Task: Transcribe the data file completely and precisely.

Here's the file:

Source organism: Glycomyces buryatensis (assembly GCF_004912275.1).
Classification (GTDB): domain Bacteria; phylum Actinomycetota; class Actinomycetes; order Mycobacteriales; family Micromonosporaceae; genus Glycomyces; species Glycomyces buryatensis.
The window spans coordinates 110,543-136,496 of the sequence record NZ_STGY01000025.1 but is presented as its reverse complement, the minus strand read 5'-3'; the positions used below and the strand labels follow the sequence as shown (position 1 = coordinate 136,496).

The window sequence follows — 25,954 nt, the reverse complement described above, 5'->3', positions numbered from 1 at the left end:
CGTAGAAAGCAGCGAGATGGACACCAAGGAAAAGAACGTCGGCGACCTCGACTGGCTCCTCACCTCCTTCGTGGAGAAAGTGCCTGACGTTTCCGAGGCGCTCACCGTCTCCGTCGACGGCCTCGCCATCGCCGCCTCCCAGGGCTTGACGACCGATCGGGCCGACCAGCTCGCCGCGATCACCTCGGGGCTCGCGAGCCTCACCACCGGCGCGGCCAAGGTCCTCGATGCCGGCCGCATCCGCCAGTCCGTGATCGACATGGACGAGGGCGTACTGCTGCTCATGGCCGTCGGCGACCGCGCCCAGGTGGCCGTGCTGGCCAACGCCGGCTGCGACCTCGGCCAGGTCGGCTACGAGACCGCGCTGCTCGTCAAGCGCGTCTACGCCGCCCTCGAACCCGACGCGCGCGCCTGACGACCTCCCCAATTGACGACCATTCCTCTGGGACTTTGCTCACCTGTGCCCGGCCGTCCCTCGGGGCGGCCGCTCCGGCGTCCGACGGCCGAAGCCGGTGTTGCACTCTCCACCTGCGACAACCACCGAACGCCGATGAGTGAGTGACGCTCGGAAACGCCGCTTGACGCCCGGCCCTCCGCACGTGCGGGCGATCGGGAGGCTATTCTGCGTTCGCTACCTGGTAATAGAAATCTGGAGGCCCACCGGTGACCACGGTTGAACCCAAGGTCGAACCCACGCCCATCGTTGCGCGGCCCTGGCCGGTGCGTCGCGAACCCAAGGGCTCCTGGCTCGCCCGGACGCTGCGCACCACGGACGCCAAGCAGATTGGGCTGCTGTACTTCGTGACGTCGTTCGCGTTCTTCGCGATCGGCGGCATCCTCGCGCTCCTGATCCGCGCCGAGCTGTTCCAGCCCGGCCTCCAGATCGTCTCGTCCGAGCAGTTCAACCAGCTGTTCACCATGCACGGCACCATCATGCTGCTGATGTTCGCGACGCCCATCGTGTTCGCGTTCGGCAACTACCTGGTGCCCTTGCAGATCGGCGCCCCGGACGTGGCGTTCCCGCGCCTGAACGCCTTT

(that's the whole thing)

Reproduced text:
Source organism: Glycomyces buryatensis (assembly GCF_004912275.1).
Classification (GTDB): domain Bacteria; phylum Actinomycetota; class Actinomycetes; order Mycobacteriales; family Micromonosporaceae; genus Glycomyces; species Glycomyces buryatensis.
The window spans coordinates 110,543-136,496 of the sequence record NZ_STGY01000025.1 but is presented as its reverse complement, the minus strand read 5'-3'; the positions used below and the strand labels follow the sequence as shown (position 1 = coordinate 136,496).

The window sequence follows — 25,954 nt, the reverse complement described above, 5'->3', positions numbered from 1 at the left end:
CGTAGAAAGCAGCGAGATGGACACCAAGGAAAAGAACGTCGGCGACCTCGACTGGCTCCTCACCTCCTTCGTGGAGAAAGTGCCTGACGTTTCCGAGGCGCTCACCGTCTCCGTCGACGGCCTCGCCATCGCCGCCTCCCAGGGCTTGACGACCGATCGGGCCGACCAGCTCGCCGCGATCACCTCGGGGCTCGCGAGCCTCACCACCGGCGCGGCCAAGGTCCTCGATGCCGGCCGCATCCGCCAGTCCGTGATCGACATGGACGAGGGCGTACTGCTGCTCATGGCCGTCGGCGACCGCGCCCAGGTGGCCGTGCTGGCCAACGCCGGCTGCGACCTCGGCCAGGTCGGCTACGAGACCGCGCTGCTCGTCAAGCGCGTCTACGCCGCCCTCGAACCCGACGCGCGCGCCTGACGACCTCCCCAATTGACGACCATTCCTCTGGGACTTTGCTCACCTGTGCCCGGCCGTCCCTCGGGGCGGCCGCTCCGGCGTCCGACGGCCGAAGCCGGTGTTGCACTCTCCACCTGCGACAACCACCGAACGCCGATGAGTGAGTGACGCTCGGAAACGCCGCTTGACGCCCGGCCCTCCGCACGTGCGGGCGATCGGGAGGCTATTCTGCGTTCGCTACCTGGTAATAGAAATCTGGAGGCCCACCGGTGACCACGGTTGAACCCAAGGTCGAACCCACGCCCATCGTTGCGCGGCCCTGGCCGGTGCGTCGCGAACCCAAGGGCTCCTGGCTCGCCCGGACGCTGCGCACCACGGACGCCAAGCAGATTGGGCTGCTGTACTTCGTGACGTCGTTCGCGTTCTTCGCGATCGGCGGCATCCTCGCGCTCCTGATCCGCGCCGAGCTGTTCCAGCCCGGCCTCCAGATCGTCTCGTCCGAGCAGTTCAACCAGCTGTTCACCATGCACGGCACCATCATGCTGCTGATGTTCGCGACGCCCATCGTGTTCGCGTTCGGCAACTACCTGGTGCCCTTGCAGATCGGCGCCCCGGACGTGGCGTTCCCGCGCCTGAACGCCTTT